If you’re new to international trade – or even if you’re not – you can’t get far without knowing the jargon. But don’t worry, we are here to help.
One of the most important terms you’re likely to meet is ‘Incoterms’ – but what are Incoterms, and how do they have an impact on international trade?
In this blog, we reveal everything you need to know about Incoterms – which are officially known as international commercial terms. We’ll also share our easy-to-use 3-page reference guide to all the main terms and how to use them.
International commercial terms (Incoterms®) are published by the International Chamber of Commerce (ICC). They are a registered trademark of the ICC and define responsibilities between buyer, seller and carrier in international trade. The terms were originally developed in 1936, but since then have been periodically updated in line with changes to transport regulations, goods classifications and so on. The latest version was published in 2020.
Incoterms facilitate trade by defining responsibilities in contracts between buyers and sellers. Incoterms cover risk and carriage costs, and make contracts simpler to navigate by applying internationally recognised rules.
Unlike government-enforced laws, the ICC’s Incoterms are part of commercial contracts. They are not law although they are recognised in courts and international arbitration to settle commercial disputes.
You can add amendments to Incoterms within your contract to suit particular circumstances. But, by simplifying key responsibilities, Incoterms reduce the risk of disputes and enable parties to make quicker decisions, manage trade costs, and provide more competitive international sales.
There are 11 Incoterms in total, but most businesses will only use two or three.
The 7 Incoterms 2020 across any mode of transport are:
EXW – Ex Works
FCA – Free Carrier
CPT – Carriage Paid to
CIP – Carriage and Insurance Paid to
DAP – Delivered at Place
DPU – Delivered at Place Unloaded
DDP – Delivered Duty Paid
The 4 Incoterms 2020 for sea and inland waterway transport are:
FAS – Free Alongside Ship
FOB – Free on Board
CFR – Cost and Freight
CIF – Cost, Insurance, and Freight
The most common Incoterms you’re likely to meet are: FCA, DAP, DDP and CIP. For a full explanation of each, as well as example uses, see our Incoterms® 2020 Explainer.
DDP (Delivered Duty Paid) gives the greatest ease to the consumer and puts the greatest cost and risk onto the seller. This Incoterm makes it a seller’s responsibility to deliver the goods to the buyer’s premises, with all carriage, duty and taxes paid. Essentially, sellers agreeing to a DDP sale are responsible for everything to the buyer’s premises.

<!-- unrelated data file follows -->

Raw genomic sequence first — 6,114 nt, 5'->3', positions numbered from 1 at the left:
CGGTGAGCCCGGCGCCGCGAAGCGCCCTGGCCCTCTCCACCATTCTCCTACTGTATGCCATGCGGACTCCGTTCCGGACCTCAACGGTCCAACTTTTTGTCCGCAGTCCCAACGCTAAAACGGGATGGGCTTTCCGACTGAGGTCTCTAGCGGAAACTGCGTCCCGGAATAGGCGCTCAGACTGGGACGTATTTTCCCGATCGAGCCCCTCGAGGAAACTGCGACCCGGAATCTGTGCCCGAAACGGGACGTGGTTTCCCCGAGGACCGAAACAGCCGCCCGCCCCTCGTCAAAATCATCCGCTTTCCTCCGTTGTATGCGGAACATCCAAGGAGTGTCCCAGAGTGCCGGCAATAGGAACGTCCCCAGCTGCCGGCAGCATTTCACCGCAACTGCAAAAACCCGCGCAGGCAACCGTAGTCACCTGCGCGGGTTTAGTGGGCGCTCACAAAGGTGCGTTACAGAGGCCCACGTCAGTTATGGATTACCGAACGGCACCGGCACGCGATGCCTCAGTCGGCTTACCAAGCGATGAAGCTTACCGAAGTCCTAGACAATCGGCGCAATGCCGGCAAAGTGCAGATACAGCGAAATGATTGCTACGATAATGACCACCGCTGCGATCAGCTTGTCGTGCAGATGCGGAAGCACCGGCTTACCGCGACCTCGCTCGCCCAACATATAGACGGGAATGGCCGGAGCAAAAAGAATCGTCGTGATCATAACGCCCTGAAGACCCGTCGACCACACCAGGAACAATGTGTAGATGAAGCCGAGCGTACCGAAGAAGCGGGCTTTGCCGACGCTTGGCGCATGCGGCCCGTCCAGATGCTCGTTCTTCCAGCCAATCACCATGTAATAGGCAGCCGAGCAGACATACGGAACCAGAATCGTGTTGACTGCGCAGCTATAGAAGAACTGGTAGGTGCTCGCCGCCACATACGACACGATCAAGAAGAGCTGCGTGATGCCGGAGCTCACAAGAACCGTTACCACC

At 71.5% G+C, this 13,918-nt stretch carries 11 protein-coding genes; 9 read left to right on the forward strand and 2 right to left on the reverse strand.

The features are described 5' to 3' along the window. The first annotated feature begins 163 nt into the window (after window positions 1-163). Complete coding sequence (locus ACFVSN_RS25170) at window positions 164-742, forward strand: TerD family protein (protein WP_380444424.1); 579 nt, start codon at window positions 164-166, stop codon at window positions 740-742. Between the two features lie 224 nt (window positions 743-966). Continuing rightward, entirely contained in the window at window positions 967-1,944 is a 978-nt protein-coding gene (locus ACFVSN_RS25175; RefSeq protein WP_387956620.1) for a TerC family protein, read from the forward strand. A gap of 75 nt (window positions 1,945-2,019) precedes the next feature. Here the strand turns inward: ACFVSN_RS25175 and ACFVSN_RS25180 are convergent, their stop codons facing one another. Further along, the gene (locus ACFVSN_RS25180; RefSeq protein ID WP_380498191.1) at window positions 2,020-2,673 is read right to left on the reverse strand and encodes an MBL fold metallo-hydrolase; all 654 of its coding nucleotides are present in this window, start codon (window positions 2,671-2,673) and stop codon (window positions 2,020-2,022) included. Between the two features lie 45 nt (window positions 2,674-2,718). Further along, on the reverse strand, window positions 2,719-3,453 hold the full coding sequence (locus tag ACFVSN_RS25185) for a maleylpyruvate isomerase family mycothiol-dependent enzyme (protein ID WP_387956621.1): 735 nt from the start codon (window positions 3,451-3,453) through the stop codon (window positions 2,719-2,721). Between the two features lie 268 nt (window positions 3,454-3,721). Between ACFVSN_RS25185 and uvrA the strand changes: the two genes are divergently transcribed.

But beware – DDP makes the seller responsible for import VAT. If you don’t have a VAT registration in the country of import, you won’t be able to reclaim VAT.
By contrast, FCA (Free Carrier), puts most of the responsibility on the purchaser, and minimises risk and cost to the seller. The buyer pays for carriage, import duties and VAT and bears the risk from the point of pick up.
It’s important to note, however, that the seller is still responsible for export declarations. They are the exporter of record in law. This is why you should never use EXW (Ex-works) to sell to customers abroad.
Incoterms for Sea and Inland Waterway Transport are used when transporting bulk cargo or chartering a whole vessel. Cost, Insurance, and Freight (CIF), for example, places responsibilities for the goods in the hands of the seller until the goods have reached the named destination port. Cost and Freight (CFR) transfers risk and cost at the port of departure. These include risk of loss or damage and any additional transportation costs.
While incoterms can be extremely helpful to buyers and sellers, there are also a few potential issues that need to be kept in mind.
Firstly, with a variety of incoterms comes a variety of options and preferences. You will need to be clear with your buyer or seller exactly what your agreement means. Incoterms can also be amended by contract – allowing for flexibility but also increasing the number of things you need to check.
If you are new to trading, check your Incoterms before agreeing a contract. And, if you need help, we are here.
Always specify a location on your agreement. Incoterms define the transfer of risk and costs to and from parties at a place. If that place is not defined, or is unclear you face potential for dispute. This can cause particular difficulties if, for example, a buyer has to spend time and money transporting their new goods to different locations.
Companies importing and exporting also need to consider the checks required if they choose certain incoterms. You should always check your insurance requirements and what responsibilities you must fill within the terms of your insurance.
Buyers may also need to check whether their seller can handle import responsibilities in the buyer’s country. DDP requires this, as the seller will be required to pay local taxes, duty and export clearance fees. Sellers opting for DDP will need to ensure they are able to clear goods through import checks, pay and reclaim import VAT.
Avoid common pitfalls of Incoterms by using up-to-date, accessible guidance from experts at clearBorder. To make a start, check out our Incoterms® 2020 explainer – a 3-page guide to everything you need to know.
Whether you’re completely new to the world of international trade or you’re looking to expand your reach and improve your service, we can equip your entire team with the tools and information they need to keep your company within the law and your customers happy.
To find out more about how clearBorder can support your business in delivering goods safely across borders with no difficult hurdles, get in touch directly today or take a look into our ongoing consultancy offering.